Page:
Coping With Bad News, Positively

Man Letters Bad News Reminder Cease And De

It’s not straightforward. It’s never straightforward. And nothing can really help you forget the situation. But there are a few little tricks that might somehow soothe you or cause you to find some excess strength and there are some other things that you should try and avoid in order to not feel even worse.

Let me attempt to summarize a few tips for you. Remember, this is not about your ill loved ones today, but about you…

Think two or three positive thoughts or remember two happy or even better, funny memories and keep them ready to tell your loved one if the moment arises. You need to think of these when you are alone because life tends to get busy or overwhelming when near a sick person. Catch the opportunities to give them little gifts of happiness throughout the day. Have some stories, anecdotes or memories prepared at all times. Be ready to induce a change of subject from the conversation when you feel that you and the patient are moving in circles around the same old themes. That will work as a flush of fresh, invigorating breeze.

Whenever you’re with your loved sick ones, focus all of your attention on them and try not to consider your pain. It can never match theirs. And don’t let mental digressions divert you from your real chore which is keeping yourself strong enough to help the person you love. It’s in fact an unavoidable question. However, it’s a question that has no answer and looking for one obsessively won’t solve the issue and will subtract from the energy reserves. When that question (or similar ones) pop into your mind, look at it squarely for a couple of seconds and then let your ideas let it leave you alone. Turn your attention to more fruitful endeavors. Don’t sit around letting questions attack you. Don’t stay in bed if you’re awake doing nothing; grab a book or get up to bake some cookies. Anything is better than letting destructive or depressive thoughts and tortuous questions engulf you. Among my favorites is writing something for my loved ones when my mind does not appear to get any peace. The mere act of sitting in the computer or holding the pencil in my hand helps me concentrate and fight negative thoughts. Reading soothes my thoughts so much! It helps me run away from my reality for a little while and has been shown to be a great way to reduce stress. But whatever you read should be of interest to you. Don’t try to take any book laying around in your house. Choose something which has meaning and you really need to know about.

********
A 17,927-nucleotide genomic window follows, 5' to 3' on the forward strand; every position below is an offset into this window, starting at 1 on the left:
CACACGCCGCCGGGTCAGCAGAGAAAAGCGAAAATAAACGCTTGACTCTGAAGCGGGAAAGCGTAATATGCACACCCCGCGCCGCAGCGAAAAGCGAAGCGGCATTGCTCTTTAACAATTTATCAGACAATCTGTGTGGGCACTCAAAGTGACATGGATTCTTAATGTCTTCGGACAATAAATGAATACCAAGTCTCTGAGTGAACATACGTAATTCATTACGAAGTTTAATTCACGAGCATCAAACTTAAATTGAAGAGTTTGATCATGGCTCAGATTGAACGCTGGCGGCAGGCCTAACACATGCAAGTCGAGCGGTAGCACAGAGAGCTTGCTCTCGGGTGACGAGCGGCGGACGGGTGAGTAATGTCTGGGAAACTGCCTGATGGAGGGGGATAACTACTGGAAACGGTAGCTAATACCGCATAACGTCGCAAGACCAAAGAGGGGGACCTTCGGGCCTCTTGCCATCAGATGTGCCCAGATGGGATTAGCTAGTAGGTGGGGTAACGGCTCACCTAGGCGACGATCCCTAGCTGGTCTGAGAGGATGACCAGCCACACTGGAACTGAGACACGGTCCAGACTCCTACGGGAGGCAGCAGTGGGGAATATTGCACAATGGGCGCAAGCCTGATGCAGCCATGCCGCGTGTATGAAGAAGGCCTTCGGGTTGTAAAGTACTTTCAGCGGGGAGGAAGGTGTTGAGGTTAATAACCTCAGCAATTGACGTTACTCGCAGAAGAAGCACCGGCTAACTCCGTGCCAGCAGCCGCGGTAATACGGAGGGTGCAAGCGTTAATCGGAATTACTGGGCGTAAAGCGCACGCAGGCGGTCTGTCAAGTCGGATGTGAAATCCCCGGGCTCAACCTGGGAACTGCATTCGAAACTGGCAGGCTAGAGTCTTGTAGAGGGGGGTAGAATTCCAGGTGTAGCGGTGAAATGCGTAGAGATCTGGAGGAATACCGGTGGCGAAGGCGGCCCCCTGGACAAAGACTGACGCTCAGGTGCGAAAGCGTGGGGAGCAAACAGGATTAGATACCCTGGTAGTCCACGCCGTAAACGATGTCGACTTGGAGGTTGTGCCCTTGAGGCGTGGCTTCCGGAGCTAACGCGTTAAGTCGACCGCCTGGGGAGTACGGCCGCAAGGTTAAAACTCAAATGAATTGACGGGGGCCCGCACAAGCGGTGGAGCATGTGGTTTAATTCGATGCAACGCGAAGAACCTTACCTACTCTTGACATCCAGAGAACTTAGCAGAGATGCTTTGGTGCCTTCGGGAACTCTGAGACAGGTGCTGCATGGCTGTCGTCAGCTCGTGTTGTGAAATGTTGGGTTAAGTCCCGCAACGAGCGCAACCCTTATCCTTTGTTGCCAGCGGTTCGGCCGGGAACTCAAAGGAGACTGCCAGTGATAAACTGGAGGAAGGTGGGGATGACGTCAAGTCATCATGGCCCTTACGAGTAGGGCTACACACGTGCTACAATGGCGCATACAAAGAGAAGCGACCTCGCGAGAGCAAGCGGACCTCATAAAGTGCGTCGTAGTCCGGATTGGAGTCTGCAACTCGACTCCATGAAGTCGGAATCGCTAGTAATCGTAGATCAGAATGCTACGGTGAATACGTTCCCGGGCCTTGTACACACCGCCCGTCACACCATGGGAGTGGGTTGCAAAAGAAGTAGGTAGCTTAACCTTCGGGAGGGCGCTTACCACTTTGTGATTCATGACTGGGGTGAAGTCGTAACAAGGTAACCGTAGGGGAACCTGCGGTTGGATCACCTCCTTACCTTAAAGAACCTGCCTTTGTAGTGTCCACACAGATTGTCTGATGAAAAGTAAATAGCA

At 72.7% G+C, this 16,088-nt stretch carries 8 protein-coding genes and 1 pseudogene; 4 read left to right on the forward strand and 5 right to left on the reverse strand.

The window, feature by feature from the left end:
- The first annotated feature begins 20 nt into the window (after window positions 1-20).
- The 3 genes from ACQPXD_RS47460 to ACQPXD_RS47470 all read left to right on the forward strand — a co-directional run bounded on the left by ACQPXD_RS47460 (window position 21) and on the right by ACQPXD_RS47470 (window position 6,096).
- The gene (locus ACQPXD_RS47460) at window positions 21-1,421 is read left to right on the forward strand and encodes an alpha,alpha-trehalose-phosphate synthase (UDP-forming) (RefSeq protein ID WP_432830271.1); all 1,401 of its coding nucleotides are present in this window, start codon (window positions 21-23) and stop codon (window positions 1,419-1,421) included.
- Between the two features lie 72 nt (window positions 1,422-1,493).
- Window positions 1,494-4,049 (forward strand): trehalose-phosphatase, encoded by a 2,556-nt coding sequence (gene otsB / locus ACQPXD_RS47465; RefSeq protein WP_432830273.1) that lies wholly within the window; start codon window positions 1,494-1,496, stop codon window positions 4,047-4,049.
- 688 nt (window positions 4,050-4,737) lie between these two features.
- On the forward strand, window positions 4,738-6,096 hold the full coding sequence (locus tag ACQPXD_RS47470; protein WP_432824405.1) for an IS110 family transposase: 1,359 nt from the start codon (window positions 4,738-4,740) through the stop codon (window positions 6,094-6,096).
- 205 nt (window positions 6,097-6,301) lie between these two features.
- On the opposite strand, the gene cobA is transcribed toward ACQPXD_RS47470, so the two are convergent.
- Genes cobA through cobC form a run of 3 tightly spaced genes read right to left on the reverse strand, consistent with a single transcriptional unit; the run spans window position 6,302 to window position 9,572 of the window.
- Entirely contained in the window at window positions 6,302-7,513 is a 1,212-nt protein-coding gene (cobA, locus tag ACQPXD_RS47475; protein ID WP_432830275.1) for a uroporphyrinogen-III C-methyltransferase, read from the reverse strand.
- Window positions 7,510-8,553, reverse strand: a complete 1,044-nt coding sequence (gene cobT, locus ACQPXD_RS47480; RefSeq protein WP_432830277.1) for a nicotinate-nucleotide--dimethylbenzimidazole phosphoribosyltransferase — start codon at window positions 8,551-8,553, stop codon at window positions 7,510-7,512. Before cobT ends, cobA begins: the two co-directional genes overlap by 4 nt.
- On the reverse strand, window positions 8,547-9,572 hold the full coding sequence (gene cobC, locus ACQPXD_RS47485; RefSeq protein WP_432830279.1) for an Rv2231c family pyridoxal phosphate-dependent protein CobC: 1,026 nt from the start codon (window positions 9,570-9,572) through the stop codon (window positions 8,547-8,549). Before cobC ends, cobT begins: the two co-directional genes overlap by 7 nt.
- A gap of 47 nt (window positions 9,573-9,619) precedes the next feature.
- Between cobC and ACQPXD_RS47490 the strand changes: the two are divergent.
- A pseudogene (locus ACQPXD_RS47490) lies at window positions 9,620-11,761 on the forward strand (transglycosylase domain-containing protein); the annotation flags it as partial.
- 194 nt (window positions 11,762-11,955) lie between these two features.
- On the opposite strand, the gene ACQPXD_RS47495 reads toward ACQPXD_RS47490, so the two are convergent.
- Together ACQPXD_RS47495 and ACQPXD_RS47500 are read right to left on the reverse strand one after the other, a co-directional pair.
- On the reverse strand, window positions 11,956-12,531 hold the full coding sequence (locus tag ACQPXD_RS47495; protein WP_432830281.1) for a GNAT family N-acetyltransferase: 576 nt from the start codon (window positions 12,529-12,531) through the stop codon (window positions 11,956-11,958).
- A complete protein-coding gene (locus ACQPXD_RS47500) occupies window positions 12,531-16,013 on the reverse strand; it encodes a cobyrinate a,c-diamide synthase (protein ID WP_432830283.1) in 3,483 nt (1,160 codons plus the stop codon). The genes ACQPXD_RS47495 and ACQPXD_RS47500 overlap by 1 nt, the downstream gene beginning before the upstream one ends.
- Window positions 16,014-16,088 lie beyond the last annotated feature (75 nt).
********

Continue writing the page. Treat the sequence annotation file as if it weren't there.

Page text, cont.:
Meet up with friends who can support you too. Find minutes to vent your anger and despair away from your ill loved one but supported by friends or others who care for you. Let’s share your pain and comfort you, too. Do not play hero all day long; it’s exhausting and you will need to save up your energy.

If not with friends, try to vent your anger and distress by running, exercising, walking or practicing any sport you like or participating in any manual action of your choice. Doing something physical helps the mind focus. It’s OK to feel angry and frustrated, it’s only natural. And crying is also excellent. But no matter what you do, do not let the anger and frustration accumulate inside you. Those two are very destructive forces which is only going to lead to more sadness. Feel them, face them and understand that what you are feeling is a natural response.

Plan little actions for every day. Some of them you will tackle, others will remain just planned. Have things to do at all times: rent a movie, order a publication, organize a small reunion with friends over drinks, decide what to cook for dinner… even if your times look completely full and overfilled, nevertheless plan ahead. Some of those plans you can design together with your loved one: talk about the details, discuss the options… as you would do under any other circumstances.

There will be times when your mind and your spirit will ask for peace and quiet, for silence and inactivity. Take a break. Give yourself some minutes alone and don’t feel guilty for taking them. Let your ideas and raw feelings rest a bit. But be sure those times don’t turn into self-punishment. If you believe your mind is starting to go in circles around unanswerable questions again, put a stop to it. One thing is enjoying a quiet moment; something else is letting depression catch up with you.

And lastly, let your loved one know that you are there, that you’re the exact old you and that you are together in this. Sometimes, when the pain is large, we draw from our loved ones because it is too much to bear. Sail the ride together. It is OK to show them that you are sad or even mad, as long as you could also show them that you’re hopeful and which you cherish these moments together. A happy moment treasured now is worth more than many, less purposeful others shared before.
Life may be unbearably hard, you’re right. And we should never pretend it’s not. However, it’s our job to search for the little, good things around us to help people who are sick. Use these little pointers that will help you go through your dark days.
Love life, yes, even under these terrible circumstances, enjoy the good moments in life,

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